09

Feb

2010

What Ukraine’s Election Means for Democracy

Written by: Lucan Way

 

Via Foreign Affairs, Lucan Way author of Competitive Authoritarianism on Ukraine’s still-disputed election.

In 2004, the world watched as the Orange Revolution unfolded in Ukraine, pitting an insurgent, pro-Western opposition, led by Viktor Yushchenko and Yulia Tymoshenko, against a pro-Russian autocratic government, represented by Viktor Yanukovych. After months of protest, Yushchenko became president in January 2005. Last month, the three faced off against one another in the first round of presidential elections. Yushchenko lost badly, with Yanukovych and Tymoshenko coming out on top, receiving 35 percent and 25 percent of the vote, respectively. A runoff election between the two was held on February 7 to determine Ukraine’s next president. For both better and worse, this election marks a sharp break from 2004: Ukraine is now less dominated by a choice between East and West, yet more mired in rampant cynicism and fears of institutional and political chaos.

Since 2004, Ukraine has evolved into a functioning democracy. Overt government interference in the media has ended, and elections are now much more transparent. The first round of voting demonstrated that access to state financial and “administrative resources” matters less than it once did: under former President Leonid Kuchma, who held office between 1994 and 2004, politicians needed government support to gain the necessary patronage, organizational resources, and media attention to mount a serious campaign. Access to the state’s spoils was a sine qua non for political viability.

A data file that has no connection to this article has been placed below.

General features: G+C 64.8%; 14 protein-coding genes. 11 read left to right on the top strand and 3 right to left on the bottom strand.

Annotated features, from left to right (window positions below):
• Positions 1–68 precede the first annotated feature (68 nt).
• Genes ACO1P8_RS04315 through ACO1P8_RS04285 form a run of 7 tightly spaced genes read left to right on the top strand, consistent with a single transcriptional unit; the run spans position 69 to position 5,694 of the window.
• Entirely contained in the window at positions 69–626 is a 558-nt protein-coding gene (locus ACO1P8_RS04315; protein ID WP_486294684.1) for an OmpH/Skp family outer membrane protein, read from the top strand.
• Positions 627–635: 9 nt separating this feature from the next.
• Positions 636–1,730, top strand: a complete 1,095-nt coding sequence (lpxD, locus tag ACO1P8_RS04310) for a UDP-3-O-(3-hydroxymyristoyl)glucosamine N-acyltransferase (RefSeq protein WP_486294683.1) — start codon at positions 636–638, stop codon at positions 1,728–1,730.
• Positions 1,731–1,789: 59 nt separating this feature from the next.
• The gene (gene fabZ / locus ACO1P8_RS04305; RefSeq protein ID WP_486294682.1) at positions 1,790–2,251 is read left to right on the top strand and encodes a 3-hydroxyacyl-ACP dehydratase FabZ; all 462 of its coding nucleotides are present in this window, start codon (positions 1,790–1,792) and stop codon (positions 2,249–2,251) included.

This time around, with Ukraine in the middle of an economic crisis, incumbency proved to be more of a liability than an asset. Yushchenko was unable to use his office to manufacture support — he ended up in fifth place with just five percent of the vote, surely among the worst performances by an incumbent in modern democratic history. Tymoshenko, who as prime minister has been responsible for managing the economy over the last two years, received enough support to advance into the second round but fewer votes than her party received in the 2007 parliamentary elections when she was out of government.

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About the Author: Lucan Way

Lucan Way is the co-author of Competitive Authoritarianism (2010). He is an Assistant Professor of Political Science at the University of Toronto. His research interests include political regimes, fiscal and social...

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